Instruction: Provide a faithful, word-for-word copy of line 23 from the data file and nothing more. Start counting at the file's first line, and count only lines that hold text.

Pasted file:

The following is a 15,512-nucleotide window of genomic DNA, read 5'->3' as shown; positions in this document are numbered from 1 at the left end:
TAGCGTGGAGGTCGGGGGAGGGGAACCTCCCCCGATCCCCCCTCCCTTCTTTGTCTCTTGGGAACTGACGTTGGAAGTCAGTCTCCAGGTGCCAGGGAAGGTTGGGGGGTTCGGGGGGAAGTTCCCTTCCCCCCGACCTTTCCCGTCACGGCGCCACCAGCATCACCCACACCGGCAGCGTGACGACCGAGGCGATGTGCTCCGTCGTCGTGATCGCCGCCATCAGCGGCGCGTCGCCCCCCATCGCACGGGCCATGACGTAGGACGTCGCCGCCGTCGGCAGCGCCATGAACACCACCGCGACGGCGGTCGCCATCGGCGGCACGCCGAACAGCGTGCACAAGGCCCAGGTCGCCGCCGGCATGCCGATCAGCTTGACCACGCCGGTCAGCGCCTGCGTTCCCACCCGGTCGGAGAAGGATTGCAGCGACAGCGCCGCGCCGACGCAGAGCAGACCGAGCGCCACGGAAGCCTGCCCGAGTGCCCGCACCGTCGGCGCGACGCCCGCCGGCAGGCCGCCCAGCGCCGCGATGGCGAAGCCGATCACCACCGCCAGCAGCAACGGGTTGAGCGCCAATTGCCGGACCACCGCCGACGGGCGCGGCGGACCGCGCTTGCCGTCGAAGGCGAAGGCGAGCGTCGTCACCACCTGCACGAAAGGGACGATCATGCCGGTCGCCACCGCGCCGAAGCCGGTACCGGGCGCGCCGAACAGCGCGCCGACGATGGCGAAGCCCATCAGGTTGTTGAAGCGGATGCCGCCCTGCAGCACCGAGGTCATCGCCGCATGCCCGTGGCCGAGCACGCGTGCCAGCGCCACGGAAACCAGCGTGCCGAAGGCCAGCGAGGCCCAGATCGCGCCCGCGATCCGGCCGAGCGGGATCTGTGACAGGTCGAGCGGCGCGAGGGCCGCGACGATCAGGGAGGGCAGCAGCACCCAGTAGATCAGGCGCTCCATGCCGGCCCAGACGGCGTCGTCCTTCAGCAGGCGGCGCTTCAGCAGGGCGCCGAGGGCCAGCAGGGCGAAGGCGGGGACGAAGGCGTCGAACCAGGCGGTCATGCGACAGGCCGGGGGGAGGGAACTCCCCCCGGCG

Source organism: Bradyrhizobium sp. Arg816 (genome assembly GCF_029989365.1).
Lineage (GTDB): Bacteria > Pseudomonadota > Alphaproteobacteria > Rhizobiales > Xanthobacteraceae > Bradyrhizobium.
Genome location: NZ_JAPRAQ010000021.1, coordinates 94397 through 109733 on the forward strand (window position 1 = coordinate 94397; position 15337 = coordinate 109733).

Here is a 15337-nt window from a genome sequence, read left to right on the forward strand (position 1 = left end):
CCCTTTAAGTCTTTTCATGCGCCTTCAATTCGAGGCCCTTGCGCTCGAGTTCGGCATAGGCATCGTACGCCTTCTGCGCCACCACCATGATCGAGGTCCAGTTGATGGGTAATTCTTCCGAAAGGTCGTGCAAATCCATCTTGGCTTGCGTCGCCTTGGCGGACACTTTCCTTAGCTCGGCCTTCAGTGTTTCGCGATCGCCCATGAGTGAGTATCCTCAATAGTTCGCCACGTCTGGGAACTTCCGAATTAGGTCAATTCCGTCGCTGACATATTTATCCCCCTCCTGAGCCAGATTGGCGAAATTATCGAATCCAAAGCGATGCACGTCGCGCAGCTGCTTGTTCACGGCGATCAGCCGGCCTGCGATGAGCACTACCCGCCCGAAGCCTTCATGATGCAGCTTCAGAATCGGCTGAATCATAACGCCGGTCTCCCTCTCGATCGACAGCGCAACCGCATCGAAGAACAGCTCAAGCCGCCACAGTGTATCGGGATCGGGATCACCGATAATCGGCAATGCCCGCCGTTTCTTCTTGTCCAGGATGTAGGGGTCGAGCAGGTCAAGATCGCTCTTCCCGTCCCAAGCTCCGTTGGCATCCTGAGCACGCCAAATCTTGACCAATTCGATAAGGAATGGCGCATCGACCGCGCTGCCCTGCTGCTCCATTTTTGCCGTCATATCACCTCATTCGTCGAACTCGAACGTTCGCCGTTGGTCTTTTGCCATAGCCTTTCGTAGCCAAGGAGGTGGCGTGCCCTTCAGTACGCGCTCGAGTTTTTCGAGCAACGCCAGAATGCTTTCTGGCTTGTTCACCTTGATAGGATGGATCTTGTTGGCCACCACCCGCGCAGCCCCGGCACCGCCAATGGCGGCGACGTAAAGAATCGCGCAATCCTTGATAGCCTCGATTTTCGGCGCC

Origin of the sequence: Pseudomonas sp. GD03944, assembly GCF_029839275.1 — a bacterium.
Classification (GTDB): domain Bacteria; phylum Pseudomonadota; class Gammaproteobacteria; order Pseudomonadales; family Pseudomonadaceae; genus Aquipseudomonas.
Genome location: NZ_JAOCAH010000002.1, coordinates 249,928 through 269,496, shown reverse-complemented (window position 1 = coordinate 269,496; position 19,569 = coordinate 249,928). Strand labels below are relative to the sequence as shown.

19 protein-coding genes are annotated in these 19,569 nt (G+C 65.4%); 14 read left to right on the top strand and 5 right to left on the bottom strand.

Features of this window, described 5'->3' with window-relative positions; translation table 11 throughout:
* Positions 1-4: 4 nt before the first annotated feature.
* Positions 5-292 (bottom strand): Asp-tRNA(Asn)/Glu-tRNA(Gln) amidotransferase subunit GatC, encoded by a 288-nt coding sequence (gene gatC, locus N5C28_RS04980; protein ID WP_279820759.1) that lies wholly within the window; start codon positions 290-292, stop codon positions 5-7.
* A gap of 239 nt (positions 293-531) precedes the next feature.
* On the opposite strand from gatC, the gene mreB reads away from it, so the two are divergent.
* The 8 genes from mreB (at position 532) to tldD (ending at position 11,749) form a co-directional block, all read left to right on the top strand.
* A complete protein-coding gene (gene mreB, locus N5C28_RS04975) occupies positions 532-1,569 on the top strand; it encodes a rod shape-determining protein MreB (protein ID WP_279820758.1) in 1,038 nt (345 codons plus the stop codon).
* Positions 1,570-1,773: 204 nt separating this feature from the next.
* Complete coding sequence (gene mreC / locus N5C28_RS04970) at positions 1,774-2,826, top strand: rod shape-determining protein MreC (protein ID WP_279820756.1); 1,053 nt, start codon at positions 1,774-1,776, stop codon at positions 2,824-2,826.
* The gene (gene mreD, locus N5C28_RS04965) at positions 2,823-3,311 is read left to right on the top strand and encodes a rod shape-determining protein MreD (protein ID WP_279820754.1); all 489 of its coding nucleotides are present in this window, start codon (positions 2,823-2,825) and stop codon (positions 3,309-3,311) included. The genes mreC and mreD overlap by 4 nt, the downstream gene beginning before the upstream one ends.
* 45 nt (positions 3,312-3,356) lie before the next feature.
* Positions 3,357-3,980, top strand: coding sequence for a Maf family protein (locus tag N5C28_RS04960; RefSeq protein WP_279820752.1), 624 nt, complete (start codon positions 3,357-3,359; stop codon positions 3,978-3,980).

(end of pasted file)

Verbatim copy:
* Positions 3,357-3,980, top strand: coding sequence for a Maf family protein (locus tag N5C28_RS04960; RefSeq protein WP_279820752.1), 624 nt, complete (start codon positions 3,357-3,359; stop codon positions 3,978-3,980).